Mayor Maynard Jackson, Atlanta's first African-American mayor, instituted the city's Neighborhood Planning Unit system in 1974. The NPU's are Citizen Advisory Councils that make recommendations to the Mayor and City Council on questions of zoning, land-use, and other planning issues. It was Jackson's hope that the NPU system might provide citizens with a channel through which they could express their concerns on functions of City government and participate in the City's Comprehensive Development Plan. The system, though it has not always worked, has allowed Atlanta's neighborhoods to become a formidable force in Atlanta's government. Today, NPU-V has a strong core of resident involvement, attracting [x number] of residents to its monthly meeting compared to an average of [x number] of attendees at other NPU meetings.
Several schools have served the neighborhood of NPU-V during its history. Before Atlanta's schools began the process of integration in the 1960s, however, there was only one public school in the neighborhoods that served African-American students. The school began in the basement of Pittsburgh's Ariel Bowen United Methodist Church and was called the Pittsburgh School. The school later moved into a two-room rented building and became a part of the Fulton County School Board of Education. In 1909, area residents raised money to construct a wooden building to house the school that was then renamed Crogman School, named in honor of Dr. William Henry Crogman, the first African-American president of Clark University. The school board contributed a meager $75 towards the new school's construction. In 1922, a new brick structure was built to house Crogman School which educated young residents until 1979 while also offering academic and vocational classes to adults in the evenings. Today, that building serves as a community center, senior housing and apartment complex. Before the city founded Crogman School, however, neighborhood residents organized The Pittsburgh School in the basement of Ariel Bowen United Methodist Church, later raising funds to construct a wooden building to house the school.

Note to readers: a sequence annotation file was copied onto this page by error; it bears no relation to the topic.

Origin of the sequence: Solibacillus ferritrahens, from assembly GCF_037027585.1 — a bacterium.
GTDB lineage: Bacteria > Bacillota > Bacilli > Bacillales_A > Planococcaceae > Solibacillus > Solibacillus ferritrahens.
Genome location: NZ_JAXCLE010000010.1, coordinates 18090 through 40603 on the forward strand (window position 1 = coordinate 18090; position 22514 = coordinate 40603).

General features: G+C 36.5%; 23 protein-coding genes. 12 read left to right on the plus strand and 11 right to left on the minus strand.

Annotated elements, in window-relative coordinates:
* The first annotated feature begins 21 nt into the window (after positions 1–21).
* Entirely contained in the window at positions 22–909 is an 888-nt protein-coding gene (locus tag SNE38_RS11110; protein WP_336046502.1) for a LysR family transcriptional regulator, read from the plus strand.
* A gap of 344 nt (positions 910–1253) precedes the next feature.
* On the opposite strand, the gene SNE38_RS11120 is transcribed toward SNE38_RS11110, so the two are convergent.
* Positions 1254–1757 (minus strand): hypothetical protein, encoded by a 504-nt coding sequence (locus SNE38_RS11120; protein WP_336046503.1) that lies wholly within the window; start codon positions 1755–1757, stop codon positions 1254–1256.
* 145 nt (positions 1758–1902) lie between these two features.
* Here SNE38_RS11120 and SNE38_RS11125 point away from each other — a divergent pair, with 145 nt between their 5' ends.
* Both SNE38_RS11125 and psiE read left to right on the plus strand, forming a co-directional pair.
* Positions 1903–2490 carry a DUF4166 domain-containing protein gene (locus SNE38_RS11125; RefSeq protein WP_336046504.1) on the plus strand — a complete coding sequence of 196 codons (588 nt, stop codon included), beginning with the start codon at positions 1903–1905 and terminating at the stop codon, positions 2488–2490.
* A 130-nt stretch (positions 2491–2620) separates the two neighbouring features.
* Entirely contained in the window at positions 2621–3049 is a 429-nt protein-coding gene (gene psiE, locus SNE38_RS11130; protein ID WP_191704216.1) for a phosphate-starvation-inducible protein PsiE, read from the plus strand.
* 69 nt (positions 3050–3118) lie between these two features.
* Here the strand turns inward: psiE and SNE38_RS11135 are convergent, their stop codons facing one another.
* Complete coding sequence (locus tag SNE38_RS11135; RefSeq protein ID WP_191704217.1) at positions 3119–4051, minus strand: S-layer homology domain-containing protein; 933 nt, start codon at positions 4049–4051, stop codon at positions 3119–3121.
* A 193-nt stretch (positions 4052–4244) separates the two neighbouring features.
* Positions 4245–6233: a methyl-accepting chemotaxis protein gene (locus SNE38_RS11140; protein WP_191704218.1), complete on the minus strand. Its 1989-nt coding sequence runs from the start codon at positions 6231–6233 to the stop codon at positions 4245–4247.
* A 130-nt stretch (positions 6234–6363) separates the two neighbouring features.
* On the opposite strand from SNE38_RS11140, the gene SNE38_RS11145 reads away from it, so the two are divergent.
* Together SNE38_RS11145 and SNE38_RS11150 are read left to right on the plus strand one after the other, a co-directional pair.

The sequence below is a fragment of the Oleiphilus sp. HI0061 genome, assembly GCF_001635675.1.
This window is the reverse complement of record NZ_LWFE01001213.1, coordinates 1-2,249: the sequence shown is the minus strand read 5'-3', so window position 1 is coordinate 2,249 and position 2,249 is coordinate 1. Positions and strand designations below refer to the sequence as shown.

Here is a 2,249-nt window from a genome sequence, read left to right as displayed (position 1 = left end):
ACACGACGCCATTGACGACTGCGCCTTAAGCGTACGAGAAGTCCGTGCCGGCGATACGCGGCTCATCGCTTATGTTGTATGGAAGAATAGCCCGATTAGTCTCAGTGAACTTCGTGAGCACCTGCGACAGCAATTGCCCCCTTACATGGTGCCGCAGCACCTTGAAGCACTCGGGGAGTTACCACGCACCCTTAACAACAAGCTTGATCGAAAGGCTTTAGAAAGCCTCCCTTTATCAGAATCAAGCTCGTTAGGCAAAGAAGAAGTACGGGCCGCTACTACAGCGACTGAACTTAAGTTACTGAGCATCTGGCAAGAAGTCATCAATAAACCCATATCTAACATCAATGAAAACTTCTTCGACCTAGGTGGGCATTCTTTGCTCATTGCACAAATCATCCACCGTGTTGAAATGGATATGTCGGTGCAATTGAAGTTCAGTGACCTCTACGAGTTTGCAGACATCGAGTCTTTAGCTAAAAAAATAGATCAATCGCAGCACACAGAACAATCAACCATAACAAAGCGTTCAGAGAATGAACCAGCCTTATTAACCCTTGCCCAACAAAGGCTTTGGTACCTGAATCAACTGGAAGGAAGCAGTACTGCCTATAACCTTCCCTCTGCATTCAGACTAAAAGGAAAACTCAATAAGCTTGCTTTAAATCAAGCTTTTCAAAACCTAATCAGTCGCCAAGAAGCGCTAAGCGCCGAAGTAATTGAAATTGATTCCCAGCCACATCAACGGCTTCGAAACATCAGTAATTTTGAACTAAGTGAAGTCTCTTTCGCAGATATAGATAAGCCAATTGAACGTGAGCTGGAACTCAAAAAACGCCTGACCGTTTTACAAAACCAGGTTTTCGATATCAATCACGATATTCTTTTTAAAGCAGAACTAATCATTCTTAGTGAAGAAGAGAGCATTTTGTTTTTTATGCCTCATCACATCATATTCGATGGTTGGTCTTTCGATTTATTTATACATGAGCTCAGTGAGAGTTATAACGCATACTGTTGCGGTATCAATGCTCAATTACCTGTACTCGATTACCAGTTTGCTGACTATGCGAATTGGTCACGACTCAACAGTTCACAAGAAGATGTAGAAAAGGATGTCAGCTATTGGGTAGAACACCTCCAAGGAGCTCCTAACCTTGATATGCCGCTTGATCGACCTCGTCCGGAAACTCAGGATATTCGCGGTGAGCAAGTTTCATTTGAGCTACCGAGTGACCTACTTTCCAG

Today's NPU-V youth are served by six schools located inside the neighborhoods. They are: Gideons Elementary School in Pittsburgh; Parks Middle School in Pittsburgh;
Stanton Elementary School in Peoplestown; McGill Elementary School in Summerhill; Dunbar Elementary School in Mechanicsville; and Cook Elementary School in Summerhill.